Egypt is set to inaugurate a new wharf for natural gas and petroleum product tankers on the Gulf of Suez in the coming days, another step in its plan to become a regional energy hub.
The new 2.5km wharf is being built by SUMED, which for decades has operated two pipelines from the Red Sea to the Mediterranean.
The wharf will have three berths to receive natural gas and petroleum products carriers. It is due to be completed by the end of the month, Al-Masry Al-Youm newspaper quoted SUMED chairman Mohammad Abdul Hafez as saying. Abdul Hafez confirmed the remarks in a text message to Reuters.
The country has been building fuelling depots for ships along the Suez Canal and expanding its refining capacity. It has an extensive pipeline network and two idle gas liquefaction plants ready to export new gas as it arrives.
It is also building nine 300,000 cubic metre petroleum storage tanks and loading and offloading facilities. The tanks are due to be completed by the end of 2018, Abdul Hafez said.
NBK-Egypt provided $300 million in financing for the project, the bank said in May.
The country believes its strategic location straddling the Suez Canal and the land bridge between Asia and Africa and its well-developed infrastructure will help turn it a trading and distribution centre for countries in the region and beyond.
A slew of announcements of new gas production and the expansion of its infrastructure have helped advance the plan.
Italy’s Eni this month delivered the first gas from Egypt’s giant offshore Zohr field, whose estimated 30 trillion cubic feet (tfc) makes it the biggest gasfield in the Mediterranean, and BP delivered the first gas from another offshore field, Atoll, north of Port Said.
Egyptian President Abdul Fattah Al Sissi’s government has announced the hub approach part of its energy policy, but still faces logistical and political obstacles to its goal.
“By the beginning of 2021, Egypt will be a main regional hub for gas and crude oil,” Petroleum Minister Tarek El Molla told a press conference last month.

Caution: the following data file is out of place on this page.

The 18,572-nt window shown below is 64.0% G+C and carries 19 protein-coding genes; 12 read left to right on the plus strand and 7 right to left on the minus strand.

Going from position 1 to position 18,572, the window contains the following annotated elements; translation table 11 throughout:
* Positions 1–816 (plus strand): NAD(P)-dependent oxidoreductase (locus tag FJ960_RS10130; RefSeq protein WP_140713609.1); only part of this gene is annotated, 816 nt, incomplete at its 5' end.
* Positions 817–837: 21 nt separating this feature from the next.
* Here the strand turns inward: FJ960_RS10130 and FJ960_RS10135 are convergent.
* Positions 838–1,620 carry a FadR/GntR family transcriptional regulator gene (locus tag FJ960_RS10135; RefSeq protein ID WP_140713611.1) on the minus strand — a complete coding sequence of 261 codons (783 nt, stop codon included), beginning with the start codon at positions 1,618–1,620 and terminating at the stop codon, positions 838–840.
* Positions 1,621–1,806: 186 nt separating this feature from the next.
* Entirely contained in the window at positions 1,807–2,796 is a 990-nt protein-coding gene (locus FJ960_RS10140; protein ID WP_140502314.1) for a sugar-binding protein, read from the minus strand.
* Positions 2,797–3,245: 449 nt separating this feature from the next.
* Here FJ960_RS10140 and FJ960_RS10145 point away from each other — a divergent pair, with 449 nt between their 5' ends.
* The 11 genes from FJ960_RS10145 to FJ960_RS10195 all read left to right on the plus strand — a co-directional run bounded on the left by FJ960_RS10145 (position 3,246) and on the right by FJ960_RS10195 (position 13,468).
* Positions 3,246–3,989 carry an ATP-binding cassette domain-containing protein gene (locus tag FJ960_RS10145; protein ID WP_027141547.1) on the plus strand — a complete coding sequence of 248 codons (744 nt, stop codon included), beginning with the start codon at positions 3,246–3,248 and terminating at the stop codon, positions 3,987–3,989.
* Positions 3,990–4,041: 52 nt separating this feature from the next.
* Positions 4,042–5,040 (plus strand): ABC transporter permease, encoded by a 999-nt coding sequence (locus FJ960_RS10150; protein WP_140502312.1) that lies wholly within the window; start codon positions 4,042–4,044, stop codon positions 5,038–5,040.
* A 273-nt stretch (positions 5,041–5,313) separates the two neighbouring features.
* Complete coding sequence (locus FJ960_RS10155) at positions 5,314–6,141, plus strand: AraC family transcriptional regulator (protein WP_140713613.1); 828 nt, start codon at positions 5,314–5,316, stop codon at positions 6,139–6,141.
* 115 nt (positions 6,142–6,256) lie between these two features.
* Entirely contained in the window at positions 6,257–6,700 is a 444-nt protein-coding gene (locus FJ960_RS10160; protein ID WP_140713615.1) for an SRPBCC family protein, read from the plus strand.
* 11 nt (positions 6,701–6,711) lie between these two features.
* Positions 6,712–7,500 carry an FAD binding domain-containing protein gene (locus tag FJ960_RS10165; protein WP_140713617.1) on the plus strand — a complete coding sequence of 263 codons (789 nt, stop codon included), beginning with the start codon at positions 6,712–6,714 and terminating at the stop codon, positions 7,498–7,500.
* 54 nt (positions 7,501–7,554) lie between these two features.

Cheap supply route
Energy analysts say the cheapest way for Egypt’s neighbours to send their gas supplies abroad would be through Egypt’s two unused liquefaction plants, but this is complicated by legal and logistical problems or by financial constraints.
“The lack of a political framework between all these countries is still an obstacle,” said Riccardo Fabiani, a Middle East and North Africa analyst at Eurasia Group.
Al Sissi on November 20 also visited Cyprus, where he discussed construction of a pipeline to deliver gas to Egypt from Cyprus’s Aphrodite field, and a delegation representing Israel’s Tamar gasfield came to Cairo to discuss possible imports into Egypt.
Officials from Exxon Mobil have also recently held talks with Egypt to discuss investments in oil and gas.
The challenge with Cyprus’s 4.5 TCF Aphrodite field is mainly economic. At current gas prices, it is not big enough to justify an undersea pipeline to Egypt unless more discoveries are made elsewhere in Cyprus, analysts say.
Alternative routes for Egypt’s neighbours, such as direct pipelines to Turkey, Greece or Italy, could be prohibitively expensive because of the depth of the seabed.
“Egypt is the least bad candidate. And it is also going very fast, which gives it a head start,” Fabiani said.
Source: Gulf Times